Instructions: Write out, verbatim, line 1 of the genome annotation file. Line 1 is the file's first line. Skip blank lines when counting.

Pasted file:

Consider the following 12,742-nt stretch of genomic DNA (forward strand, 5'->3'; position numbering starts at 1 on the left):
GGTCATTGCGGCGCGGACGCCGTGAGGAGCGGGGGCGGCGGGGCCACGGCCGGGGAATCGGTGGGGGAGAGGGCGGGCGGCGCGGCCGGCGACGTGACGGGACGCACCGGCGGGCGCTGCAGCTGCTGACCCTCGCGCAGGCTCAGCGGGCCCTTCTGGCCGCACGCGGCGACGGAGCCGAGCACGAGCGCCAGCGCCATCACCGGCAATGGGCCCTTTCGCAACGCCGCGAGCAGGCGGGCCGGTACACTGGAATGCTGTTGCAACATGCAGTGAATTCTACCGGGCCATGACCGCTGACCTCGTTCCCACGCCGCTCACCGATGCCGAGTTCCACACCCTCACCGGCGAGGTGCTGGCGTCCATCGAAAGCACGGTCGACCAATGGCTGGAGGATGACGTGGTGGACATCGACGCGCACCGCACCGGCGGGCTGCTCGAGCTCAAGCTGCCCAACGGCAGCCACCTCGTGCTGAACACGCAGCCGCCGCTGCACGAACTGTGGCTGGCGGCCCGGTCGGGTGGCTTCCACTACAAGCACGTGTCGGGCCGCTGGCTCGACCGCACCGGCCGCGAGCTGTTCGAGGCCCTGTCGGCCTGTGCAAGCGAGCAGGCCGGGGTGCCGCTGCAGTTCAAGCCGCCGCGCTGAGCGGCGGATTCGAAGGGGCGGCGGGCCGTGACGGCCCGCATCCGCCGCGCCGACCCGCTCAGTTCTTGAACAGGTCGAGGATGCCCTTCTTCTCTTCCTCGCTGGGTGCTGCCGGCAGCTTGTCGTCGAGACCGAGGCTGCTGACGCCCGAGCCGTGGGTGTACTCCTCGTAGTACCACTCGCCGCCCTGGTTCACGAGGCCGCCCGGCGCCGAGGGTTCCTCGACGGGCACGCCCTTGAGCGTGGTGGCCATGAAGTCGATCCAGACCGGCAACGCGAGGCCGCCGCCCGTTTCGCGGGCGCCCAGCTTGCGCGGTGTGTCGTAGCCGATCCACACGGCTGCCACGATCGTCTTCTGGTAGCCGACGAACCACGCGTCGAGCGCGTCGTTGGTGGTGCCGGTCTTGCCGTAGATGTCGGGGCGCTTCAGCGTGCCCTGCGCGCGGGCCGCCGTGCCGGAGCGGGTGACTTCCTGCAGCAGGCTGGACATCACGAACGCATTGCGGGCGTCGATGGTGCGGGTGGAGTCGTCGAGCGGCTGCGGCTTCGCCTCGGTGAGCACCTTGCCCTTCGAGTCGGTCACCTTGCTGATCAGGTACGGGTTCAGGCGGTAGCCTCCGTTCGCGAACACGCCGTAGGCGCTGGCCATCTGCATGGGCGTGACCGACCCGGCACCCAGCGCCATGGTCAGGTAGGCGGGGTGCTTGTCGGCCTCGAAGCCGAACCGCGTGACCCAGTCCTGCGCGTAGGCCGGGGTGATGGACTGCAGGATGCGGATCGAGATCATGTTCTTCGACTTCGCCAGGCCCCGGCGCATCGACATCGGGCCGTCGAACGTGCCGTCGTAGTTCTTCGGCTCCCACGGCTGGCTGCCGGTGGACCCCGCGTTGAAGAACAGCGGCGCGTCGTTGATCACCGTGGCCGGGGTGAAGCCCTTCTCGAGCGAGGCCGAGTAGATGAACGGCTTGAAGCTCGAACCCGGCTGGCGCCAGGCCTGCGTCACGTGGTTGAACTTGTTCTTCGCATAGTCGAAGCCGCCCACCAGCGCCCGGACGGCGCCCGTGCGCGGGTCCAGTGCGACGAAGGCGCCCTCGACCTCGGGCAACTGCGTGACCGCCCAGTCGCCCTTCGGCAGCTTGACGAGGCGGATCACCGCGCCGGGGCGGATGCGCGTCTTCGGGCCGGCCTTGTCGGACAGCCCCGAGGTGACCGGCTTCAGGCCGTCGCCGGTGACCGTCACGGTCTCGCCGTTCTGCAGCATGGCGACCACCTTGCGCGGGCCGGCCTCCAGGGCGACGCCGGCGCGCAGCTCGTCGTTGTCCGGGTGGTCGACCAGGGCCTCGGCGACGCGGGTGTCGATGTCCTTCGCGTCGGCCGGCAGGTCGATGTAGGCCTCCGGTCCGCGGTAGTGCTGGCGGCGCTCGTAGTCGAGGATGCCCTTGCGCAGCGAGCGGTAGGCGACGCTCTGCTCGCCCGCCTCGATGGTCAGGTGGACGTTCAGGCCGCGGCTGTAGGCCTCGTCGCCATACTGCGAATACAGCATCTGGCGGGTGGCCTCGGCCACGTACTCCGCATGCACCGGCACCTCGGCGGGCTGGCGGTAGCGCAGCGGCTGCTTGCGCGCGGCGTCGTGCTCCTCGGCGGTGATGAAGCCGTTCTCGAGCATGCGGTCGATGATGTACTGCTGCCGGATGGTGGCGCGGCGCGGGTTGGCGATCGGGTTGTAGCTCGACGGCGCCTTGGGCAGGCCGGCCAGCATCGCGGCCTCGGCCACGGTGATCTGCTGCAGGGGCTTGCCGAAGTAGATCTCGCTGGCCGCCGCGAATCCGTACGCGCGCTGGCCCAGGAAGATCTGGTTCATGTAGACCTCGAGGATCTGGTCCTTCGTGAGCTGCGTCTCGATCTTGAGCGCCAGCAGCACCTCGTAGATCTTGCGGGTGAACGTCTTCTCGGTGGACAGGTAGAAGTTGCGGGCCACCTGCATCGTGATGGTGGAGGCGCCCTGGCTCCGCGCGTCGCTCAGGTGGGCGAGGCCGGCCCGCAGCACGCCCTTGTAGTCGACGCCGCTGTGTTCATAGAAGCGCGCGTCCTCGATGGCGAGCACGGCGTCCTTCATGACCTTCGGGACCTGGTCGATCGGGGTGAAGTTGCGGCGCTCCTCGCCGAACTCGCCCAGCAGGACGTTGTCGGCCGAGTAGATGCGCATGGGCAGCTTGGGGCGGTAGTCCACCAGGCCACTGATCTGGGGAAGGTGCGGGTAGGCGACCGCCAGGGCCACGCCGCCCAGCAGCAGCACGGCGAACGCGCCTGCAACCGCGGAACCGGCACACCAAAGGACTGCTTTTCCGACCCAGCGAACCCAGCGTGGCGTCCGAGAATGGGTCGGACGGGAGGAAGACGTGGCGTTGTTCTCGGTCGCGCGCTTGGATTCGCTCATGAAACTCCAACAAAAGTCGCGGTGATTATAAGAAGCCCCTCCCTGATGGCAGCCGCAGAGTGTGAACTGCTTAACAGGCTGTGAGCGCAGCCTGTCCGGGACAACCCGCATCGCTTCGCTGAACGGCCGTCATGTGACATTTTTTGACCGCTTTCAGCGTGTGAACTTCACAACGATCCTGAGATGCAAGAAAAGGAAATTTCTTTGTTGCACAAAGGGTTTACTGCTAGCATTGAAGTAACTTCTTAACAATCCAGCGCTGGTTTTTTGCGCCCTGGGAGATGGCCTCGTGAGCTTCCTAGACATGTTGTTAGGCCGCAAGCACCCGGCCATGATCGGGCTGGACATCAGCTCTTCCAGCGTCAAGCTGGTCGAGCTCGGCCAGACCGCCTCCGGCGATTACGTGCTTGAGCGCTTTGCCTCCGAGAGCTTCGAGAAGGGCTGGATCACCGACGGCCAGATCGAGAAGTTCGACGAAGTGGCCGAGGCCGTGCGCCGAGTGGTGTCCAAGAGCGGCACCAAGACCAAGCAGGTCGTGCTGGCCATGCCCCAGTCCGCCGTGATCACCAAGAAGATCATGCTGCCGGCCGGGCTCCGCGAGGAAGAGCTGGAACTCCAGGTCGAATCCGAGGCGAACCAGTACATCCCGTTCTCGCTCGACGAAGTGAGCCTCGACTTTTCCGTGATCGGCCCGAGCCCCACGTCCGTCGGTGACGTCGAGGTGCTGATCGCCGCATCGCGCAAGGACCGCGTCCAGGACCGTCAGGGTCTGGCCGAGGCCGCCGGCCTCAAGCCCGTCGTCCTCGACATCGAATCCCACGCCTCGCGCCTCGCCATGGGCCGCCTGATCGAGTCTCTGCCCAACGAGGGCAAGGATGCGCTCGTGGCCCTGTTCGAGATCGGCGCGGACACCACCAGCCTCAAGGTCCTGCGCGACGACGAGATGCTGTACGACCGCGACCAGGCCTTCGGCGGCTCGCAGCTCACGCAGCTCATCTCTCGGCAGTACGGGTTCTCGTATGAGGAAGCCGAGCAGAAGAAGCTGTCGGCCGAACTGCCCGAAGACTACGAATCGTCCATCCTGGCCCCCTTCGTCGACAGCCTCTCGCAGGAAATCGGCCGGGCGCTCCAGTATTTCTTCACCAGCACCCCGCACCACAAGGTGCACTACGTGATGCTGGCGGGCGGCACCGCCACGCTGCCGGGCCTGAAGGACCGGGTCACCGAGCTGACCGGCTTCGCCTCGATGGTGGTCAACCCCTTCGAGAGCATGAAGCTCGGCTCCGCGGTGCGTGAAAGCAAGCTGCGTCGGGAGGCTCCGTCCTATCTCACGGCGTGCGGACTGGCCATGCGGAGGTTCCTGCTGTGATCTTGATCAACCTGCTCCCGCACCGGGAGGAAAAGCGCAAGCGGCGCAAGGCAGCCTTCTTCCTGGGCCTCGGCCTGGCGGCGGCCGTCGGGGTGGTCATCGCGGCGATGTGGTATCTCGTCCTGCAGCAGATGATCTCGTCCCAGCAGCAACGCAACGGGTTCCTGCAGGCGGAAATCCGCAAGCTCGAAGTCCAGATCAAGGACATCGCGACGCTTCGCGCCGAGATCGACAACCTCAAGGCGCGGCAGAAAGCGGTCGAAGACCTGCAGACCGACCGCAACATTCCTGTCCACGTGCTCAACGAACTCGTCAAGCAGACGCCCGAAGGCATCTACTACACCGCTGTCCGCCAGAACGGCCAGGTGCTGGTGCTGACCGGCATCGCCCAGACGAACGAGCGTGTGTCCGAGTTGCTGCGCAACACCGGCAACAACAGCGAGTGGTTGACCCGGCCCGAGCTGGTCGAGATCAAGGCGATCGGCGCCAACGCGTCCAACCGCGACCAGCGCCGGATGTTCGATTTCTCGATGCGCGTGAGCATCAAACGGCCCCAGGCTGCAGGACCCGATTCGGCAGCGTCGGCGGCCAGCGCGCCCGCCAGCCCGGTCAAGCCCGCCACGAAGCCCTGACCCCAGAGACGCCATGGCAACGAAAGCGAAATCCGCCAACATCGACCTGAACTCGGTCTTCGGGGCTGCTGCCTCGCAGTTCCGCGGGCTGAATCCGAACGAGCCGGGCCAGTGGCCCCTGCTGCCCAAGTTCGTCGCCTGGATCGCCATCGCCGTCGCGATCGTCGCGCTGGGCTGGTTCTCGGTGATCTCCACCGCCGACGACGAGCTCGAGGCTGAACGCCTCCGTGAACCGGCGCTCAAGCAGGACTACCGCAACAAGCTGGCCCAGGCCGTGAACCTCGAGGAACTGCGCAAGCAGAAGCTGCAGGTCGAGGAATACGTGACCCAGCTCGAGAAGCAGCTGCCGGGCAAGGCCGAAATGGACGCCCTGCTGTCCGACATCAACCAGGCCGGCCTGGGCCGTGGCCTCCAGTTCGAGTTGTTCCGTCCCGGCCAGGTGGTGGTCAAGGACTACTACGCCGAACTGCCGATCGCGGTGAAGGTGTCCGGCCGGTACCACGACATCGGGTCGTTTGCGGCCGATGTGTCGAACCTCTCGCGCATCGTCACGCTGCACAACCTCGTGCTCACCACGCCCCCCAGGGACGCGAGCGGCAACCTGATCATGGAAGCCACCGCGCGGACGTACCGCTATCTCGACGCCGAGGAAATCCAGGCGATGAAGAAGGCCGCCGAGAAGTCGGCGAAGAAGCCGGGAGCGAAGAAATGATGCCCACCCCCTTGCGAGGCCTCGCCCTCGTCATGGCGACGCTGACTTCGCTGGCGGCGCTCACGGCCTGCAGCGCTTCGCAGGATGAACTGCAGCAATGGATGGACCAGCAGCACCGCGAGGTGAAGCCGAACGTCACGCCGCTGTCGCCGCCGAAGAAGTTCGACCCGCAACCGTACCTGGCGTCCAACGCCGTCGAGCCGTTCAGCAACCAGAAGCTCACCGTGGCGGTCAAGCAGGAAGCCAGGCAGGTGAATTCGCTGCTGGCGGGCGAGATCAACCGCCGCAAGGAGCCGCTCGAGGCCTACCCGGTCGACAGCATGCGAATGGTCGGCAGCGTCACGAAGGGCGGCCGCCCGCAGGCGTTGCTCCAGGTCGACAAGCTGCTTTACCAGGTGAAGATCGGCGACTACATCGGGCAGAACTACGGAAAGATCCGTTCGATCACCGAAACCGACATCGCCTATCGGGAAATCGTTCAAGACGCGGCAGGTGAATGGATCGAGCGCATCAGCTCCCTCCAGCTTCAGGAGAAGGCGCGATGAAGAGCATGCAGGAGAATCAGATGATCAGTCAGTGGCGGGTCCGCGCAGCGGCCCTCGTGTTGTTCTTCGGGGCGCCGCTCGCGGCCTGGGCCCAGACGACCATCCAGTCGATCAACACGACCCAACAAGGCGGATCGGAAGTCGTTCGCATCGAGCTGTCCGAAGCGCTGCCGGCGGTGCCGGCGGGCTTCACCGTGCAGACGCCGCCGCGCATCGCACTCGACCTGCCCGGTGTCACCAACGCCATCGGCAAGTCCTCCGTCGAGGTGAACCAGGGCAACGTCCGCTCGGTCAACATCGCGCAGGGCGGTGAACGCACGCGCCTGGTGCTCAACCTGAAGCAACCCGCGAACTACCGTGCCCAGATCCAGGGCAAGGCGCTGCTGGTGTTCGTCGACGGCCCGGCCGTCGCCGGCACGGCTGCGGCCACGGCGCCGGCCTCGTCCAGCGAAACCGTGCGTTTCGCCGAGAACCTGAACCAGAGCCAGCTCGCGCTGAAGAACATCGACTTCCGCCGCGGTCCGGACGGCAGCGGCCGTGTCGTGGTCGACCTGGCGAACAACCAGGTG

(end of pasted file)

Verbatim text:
Consider the following 12,742-nt stretch of genomic DNA (forward strand, 5'->3'; position numbering starts at 1 on the left):